Book Reviews 

An Introduction to Classical Korean Literature from Hyangga to P'ansori by Kichung Kim. Armonk, New York: M. E. Sharpe, 1996. 231 pages. 

An introduction to classical Korean literature written in English that is both interesting to general readers and has depth of scholarship sounds like a near-impossible combination. Professor Kichung Kim's aim in writing this book was just that combination, and he has fully achieved that aim. 
In this book Prof. Kim invites the readers to share his exciting exploration into the body of literature which remains shrouded in mystery, imperfectly understood, and unduly neglected. In the eleven chapters of this book he makes it accessible to a general readership and successfully infects the readers with his love for and enchantment with it. 
Prof. Kim begins by taking a good look at the problem of defining what is Korean literature, which is not a rhetorical or an imaginary question at all but a very real one, as the Korean alphabet was invented only in the mid-fifteenth century, and even thereafter the literati continued to favor the Chinese script for all serious composition. 
The second chapter captures the exquisite suggestiveness and mystery of the hyangga, the vernacular poetry of Shilla Dynasty. Reading hyangga is an extremely intricate process, as the texts utilize some Chinese characters for their meaning value and some for their sound value. Prof. Kim is baffled, like the rest of us, by those lines and passages in hyangga which refuse to yield up meaning, but he also finds in their cryptic lines exquisite suggestiveness. Here, for example, is an old man's offer to climb a cliff to pluck a flower a passing dignitary's young wife admires: 

If you would let me leave 
The cattle tethered to the brown rocks, 
And feel no shame for me, 
I would pluck and dedicate the flower! 

Why does he say he would climb and pluck the flower only if she should "feel no shame for [him]"? Is it because he is self-conscious about his age and appearance? We don't know, but we are charmed. 
In chapter three, Prof. Kim finds the source of the incomparable lyricism of the best Koryo Dynasty (918-1392) songs in the interplay between their origin in orally transmitted folk songs and their later adoption as court music. Unlike the majority of scholars, he finds great functional and musical value in the meaningless (or meaning undiscovered) "refrains" interspersed through Koryo songs. He speculates that they probably represent the sound of the instrumental accompaniment. He also discusses in this chapter the theme of parting and loss that is one of the central themes, if not the central theme, of Korean literature. He finds the reason for the theme's prominence in the many national calamities - the Mongol, Japanese, and Manchu invasions, the Japanese occupation, and the Korean War, to name just the most obvious examples - which invariably meant for Koreans the loss of, separation from, or abandonment by loved ones. Over the years, Koreans have learned to accept separation as an inevitable part of life, and this reconciliation is responsible for the lyric pain found in so much of Korean poetry.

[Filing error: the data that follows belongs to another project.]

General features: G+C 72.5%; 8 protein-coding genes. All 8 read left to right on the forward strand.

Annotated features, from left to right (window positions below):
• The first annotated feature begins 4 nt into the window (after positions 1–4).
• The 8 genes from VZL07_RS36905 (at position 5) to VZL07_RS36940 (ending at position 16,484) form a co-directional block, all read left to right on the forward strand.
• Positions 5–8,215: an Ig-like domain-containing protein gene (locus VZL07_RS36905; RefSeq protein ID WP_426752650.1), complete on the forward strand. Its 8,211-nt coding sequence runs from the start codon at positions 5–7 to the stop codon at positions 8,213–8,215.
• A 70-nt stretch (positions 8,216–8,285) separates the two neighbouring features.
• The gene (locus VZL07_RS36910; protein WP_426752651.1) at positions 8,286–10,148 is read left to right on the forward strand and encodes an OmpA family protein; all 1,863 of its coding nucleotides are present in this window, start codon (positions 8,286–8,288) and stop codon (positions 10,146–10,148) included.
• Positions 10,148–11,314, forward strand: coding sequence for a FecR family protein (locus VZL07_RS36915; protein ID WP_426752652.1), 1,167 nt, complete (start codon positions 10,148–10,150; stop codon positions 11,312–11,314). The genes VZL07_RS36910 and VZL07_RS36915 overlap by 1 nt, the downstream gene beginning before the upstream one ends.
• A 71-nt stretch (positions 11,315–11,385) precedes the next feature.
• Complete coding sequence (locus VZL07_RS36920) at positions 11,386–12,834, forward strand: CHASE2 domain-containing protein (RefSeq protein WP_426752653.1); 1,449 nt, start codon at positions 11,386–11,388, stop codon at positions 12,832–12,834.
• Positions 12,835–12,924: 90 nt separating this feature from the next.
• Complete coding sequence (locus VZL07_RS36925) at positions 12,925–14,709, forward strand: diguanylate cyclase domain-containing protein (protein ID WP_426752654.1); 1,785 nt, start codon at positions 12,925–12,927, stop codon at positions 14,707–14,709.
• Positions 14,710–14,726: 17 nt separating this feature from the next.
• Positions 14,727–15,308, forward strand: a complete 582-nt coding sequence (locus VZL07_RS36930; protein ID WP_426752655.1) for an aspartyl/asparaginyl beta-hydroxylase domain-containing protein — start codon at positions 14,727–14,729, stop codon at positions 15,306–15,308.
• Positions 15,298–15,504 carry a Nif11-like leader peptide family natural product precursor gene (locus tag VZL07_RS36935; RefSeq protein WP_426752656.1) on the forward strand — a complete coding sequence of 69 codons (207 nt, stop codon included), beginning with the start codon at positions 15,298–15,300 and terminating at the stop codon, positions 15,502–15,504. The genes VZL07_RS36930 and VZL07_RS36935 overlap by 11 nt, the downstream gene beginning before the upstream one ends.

In chapter five, Prof. Kim demonstrates the charm and versatility of the light, succinct and poignant lyric poem called shijo. He analyzes the three-part structure of shijo - intimation of the theme, elaboration, and resolution - and locates the attraction of shijo in "[the] unassuming, unselfconscious lyricism that seems to give [it] a kind of constancy that wears well, for it speaks in the same clear voice each time we encounter it." The account of his experiment in shijo composition with his students shows that shijo has ample potential for becoming a universal medium. 
Prof. Kim exhibits extraordinary sensitivity and powerful sympathy for the frustrations and anguish of oppressed women in chapter six, which is devoted to the literary output of Yi Dynasty women. As Prof. Kim notes, "Choson women were not allowed to be whole but were merely a stunted half serving either as a wife who bore children and managed the family and household, or as an occasional lover and playmate." So, they were desperate, determined women who broke the powerful taboo on women's self-expression and wrote about their bitterness and grief. Or they were kisaeng (female entertainers), "[whose] privilege of freedom was her bondage." The kisaeng wrote not only romantic love poems, as befitting their primary role as lovers, but drew on their sad privilege of freedom to write witty, sarcastic verses. There are other gems of prose and poetic works by women, many of which are anonymous.